Our work makes a difference. Here’s how.

 

We engage students in solving real-world problems.

Students who write Wikipedia articles obtain a deeper knowledge of the subjects they're studying.

Students who write Wikipedia articles obtain a deeper knowledge of the subjects they’re studying.

Students who write Wikipedia articles solve a real-world problem. Rather than writing a term paper that ends up in a drawer, they contribute to a knowledge base the world uses daily. It’s service learning that actually makes a difference.

Through active learning, students develop a deeper understanding of their subject. They are more motivated to produce quality work, knowing millions could read it. They improve their research, writing, and critical thinking skills along the way.

That’s why educators across the United States and Canada are implementing Wikipedia assignments for their courses. They know that student editors develop competencies useful in higher education, their careers, and their lives.

We provide more people with access to knowledge.

We open up access to information, wherever and whenever people need it. [1]

We open up access to information, wherever and whenever people need it. [1]

Knowledge has the power to change lives. For people around the world, Wikipedia is the primary and often only source of information about diseases such as HIV or Ebola. It empowers people to make informed choices based on reliable information. It is available to nearly everyone, regardless of wealth or social class.

Even in the age of the internet, large amounts of information are bottled up. Publishing houses often act as gatekeepers, keeping information accessible only to those who can afford to pay. We believe that access to information is a human right.

Improving content on Wikipedia means improving lives. When student editors share their knowledge, they increase access to information that would otherwise be out of reach.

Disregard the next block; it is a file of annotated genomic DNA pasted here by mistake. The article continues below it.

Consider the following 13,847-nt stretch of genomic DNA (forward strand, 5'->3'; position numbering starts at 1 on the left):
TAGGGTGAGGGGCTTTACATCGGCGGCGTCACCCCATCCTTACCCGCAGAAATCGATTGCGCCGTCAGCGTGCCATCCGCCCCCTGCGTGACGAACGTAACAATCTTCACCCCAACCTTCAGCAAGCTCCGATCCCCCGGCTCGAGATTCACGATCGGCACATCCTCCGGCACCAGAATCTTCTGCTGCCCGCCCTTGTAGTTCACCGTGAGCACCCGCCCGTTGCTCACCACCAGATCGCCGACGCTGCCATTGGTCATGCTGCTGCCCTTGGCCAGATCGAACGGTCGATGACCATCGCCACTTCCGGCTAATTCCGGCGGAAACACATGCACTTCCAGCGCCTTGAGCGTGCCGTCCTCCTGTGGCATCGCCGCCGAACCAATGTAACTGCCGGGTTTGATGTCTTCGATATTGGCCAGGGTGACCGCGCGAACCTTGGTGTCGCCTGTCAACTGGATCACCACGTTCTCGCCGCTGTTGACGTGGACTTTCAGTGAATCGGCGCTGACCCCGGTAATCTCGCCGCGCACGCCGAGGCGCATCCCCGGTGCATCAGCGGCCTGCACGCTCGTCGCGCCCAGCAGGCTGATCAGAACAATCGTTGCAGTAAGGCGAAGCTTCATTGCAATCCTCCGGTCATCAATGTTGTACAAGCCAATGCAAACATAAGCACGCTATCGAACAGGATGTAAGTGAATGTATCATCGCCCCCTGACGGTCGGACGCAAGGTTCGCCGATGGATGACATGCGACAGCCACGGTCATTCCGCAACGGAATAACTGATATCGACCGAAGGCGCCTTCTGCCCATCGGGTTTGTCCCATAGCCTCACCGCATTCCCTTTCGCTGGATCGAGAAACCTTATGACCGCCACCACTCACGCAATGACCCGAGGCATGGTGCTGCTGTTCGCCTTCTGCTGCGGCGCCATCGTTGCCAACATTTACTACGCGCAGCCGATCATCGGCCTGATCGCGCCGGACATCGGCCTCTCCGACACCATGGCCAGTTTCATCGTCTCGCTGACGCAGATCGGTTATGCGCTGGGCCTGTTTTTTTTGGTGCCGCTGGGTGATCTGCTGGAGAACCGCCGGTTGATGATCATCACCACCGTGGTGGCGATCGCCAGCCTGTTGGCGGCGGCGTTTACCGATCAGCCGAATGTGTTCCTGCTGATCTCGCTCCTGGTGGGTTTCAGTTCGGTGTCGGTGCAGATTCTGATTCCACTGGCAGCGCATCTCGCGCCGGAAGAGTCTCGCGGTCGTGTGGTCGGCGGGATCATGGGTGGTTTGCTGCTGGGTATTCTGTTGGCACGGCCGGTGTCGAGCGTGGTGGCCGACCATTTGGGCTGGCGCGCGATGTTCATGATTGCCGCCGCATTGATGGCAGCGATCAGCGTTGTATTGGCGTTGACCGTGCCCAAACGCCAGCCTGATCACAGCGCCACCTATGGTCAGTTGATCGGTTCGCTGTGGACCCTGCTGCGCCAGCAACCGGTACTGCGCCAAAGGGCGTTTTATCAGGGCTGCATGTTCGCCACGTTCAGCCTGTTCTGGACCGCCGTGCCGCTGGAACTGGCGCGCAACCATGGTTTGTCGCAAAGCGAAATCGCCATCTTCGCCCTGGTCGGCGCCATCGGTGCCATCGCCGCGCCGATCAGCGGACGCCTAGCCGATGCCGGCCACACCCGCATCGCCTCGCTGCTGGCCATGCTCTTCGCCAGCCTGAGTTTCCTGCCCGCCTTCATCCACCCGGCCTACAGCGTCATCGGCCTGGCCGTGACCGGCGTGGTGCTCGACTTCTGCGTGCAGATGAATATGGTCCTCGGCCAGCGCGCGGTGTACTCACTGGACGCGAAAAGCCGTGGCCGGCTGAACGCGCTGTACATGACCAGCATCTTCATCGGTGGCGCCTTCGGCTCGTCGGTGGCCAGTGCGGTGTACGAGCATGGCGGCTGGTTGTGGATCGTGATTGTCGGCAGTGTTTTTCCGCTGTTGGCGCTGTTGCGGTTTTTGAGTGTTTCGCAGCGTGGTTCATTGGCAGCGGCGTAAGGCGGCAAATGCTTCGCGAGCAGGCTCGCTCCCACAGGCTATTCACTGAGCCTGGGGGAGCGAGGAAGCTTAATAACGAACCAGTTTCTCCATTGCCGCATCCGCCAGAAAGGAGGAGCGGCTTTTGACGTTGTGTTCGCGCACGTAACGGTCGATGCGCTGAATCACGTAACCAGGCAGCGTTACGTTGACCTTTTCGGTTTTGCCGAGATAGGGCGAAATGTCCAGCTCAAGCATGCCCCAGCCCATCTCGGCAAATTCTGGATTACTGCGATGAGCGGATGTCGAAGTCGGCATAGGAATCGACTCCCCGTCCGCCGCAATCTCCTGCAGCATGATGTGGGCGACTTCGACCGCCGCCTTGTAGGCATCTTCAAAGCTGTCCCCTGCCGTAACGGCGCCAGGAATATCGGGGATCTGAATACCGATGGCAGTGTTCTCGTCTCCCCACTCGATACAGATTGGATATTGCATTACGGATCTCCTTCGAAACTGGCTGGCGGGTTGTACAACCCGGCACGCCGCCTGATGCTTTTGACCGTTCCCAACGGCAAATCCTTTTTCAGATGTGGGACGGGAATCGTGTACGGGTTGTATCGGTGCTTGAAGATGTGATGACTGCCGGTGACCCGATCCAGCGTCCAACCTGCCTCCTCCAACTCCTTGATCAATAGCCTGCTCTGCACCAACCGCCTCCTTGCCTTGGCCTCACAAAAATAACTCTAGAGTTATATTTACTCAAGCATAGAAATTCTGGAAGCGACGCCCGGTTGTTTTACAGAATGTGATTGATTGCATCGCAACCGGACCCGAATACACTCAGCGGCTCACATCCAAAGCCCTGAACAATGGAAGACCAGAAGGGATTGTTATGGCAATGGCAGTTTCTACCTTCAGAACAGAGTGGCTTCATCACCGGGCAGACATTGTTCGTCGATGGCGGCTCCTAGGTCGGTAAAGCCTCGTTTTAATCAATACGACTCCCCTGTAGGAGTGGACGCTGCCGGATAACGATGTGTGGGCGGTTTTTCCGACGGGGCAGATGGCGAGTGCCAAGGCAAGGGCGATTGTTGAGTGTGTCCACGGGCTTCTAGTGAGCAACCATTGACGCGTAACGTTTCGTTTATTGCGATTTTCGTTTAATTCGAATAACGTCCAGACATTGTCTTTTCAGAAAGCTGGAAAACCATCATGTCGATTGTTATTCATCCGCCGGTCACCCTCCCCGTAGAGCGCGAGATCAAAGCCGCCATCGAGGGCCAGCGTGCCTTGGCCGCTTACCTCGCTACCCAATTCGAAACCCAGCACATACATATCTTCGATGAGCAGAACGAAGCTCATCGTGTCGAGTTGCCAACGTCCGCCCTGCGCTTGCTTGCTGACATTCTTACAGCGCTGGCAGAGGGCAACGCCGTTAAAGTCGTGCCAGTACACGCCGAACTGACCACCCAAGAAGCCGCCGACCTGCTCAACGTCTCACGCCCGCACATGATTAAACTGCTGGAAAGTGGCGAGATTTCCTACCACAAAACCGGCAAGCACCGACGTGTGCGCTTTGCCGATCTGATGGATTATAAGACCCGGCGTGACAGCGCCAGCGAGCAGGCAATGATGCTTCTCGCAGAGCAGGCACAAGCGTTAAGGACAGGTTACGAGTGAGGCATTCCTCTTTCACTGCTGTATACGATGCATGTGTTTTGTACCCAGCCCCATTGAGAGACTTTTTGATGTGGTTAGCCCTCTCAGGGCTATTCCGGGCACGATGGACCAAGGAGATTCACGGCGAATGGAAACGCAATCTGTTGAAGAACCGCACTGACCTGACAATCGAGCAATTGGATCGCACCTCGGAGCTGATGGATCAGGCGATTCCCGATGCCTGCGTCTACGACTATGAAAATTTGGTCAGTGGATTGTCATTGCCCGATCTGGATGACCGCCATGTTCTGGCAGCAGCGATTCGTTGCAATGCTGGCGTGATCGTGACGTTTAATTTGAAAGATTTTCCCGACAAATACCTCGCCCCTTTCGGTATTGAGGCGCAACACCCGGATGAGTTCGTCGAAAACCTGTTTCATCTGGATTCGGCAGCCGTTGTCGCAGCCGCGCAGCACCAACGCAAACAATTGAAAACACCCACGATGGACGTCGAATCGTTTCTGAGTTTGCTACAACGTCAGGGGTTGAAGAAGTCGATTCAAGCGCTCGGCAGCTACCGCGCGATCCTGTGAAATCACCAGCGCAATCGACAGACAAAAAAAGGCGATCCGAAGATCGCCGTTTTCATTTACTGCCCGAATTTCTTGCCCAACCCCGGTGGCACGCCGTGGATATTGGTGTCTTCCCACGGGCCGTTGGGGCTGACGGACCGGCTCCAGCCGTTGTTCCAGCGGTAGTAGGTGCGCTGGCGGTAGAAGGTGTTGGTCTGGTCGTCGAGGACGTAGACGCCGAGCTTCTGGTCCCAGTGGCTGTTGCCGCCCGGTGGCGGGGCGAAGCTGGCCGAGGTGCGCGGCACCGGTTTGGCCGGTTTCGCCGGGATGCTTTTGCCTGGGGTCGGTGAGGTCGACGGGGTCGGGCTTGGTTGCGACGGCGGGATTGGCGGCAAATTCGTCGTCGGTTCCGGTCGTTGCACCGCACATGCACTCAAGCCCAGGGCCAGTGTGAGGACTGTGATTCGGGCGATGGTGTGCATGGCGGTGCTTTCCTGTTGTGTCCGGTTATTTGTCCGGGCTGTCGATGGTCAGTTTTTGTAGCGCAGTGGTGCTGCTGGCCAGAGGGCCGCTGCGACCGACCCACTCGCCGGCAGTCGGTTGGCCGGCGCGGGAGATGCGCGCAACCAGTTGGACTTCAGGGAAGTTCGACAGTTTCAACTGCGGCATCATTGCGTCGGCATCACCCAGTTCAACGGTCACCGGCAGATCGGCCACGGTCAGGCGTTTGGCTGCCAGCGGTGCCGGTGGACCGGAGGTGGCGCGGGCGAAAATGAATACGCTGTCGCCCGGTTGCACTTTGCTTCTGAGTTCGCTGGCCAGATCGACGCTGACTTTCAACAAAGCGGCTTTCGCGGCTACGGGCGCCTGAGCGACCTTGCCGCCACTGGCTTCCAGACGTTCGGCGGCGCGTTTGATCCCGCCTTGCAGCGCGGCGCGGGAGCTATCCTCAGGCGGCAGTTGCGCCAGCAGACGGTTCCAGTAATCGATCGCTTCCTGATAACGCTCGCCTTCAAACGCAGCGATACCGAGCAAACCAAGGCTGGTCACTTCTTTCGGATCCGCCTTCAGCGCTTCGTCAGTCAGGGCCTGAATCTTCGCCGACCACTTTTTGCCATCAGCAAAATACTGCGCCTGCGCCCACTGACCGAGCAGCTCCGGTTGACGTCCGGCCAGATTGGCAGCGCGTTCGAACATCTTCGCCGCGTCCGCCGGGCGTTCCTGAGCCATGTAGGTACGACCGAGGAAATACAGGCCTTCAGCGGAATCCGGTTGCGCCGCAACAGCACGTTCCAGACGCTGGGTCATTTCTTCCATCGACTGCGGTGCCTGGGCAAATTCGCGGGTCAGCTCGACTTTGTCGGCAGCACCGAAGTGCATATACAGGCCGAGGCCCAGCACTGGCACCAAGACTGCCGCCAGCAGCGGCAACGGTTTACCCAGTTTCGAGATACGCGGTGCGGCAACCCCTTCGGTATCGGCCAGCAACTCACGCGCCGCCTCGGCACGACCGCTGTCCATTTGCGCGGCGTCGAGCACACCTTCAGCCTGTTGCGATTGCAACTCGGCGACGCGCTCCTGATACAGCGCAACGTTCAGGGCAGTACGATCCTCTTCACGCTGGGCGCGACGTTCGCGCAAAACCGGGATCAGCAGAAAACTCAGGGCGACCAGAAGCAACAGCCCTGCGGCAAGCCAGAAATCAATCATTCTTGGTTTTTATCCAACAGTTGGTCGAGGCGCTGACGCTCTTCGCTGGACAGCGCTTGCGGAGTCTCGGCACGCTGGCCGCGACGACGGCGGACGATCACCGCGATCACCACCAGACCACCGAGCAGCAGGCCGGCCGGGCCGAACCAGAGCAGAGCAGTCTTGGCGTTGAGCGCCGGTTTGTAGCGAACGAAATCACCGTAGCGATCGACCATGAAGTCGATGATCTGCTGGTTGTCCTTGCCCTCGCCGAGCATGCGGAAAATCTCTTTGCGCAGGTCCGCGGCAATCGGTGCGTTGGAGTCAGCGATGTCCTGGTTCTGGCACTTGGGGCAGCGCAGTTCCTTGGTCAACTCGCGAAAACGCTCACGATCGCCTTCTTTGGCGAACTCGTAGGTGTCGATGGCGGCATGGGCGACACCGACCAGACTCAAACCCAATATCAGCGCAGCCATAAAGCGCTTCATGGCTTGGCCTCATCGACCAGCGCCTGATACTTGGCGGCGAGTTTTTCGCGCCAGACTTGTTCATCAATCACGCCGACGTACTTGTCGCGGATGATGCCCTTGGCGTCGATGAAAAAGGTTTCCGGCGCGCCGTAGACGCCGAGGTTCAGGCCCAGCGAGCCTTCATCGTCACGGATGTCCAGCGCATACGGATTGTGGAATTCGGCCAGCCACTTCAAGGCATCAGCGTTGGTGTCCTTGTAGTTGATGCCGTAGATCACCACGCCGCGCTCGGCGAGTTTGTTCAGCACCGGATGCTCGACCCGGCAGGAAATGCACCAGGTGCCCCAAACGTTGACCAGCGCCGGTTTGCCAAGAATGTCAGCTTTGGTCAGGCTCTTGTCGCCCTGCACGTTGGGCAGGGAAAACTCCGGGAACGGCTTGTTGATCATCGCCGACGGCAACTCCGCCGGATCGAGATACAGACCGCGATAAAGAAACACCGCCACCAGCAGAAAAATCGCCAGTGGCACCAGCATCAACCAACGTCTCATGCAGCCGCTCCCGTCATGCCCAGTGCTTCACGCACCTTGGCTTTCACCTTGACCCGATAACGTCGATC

We increase digital literacy, a key skill of the 21st century.

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By actively engaging in evaluating Wikipedia’s quality, students improve their digital literacy skills.

The internet is emerging as the primary source of knowledge about the world. Evaluating this information is a core competency for this generation of students.

Contributing content to Wikipedia encourages students to examine and critique a central source of online information. Students improve their digital literacy skills by evaluating the quality of Wikipedia’s information. As contributors, they summarize and communicate information from sources they have identified as reliable.

Writing for Wikipedia challenges students into analyzing and interpreting information for fairness, accuracy, and reliability. They give students the skills to question unreliable information, rather than passively accept it.

We diversify Wikipedia’s content.

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Diversifying Wikipedia’s editing community ensures that people have access to unbiased information.

Studies have shown that Wikipedia’s editor community is predominantly young, white, and male. Information on Wikipedia often describes the world from that perspective.

Wikipedia content quality is weakest when it doesn’t catch the interest of those editors. Articles on female novelists, or places in Africa, are alarmingly underrepresented.

We believe Wikipedia should reflect the full spectrum of human diversity. That’s the only way to ensure that Wikipedia reflects the entire world, not just one part of it.

68% of our student editors are women. And many of the articles our students write fill content gaps related to women. That helps Wikipedia provide knowledge relevant to more people, while reflecting a broader range of perspectives.


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[1] = Johannesburg – Wikimedia Zero – 258A0151” by OmaranabulsiOwn work. Licensed under CC BY-SA 3.0 via Wikimedia Commons.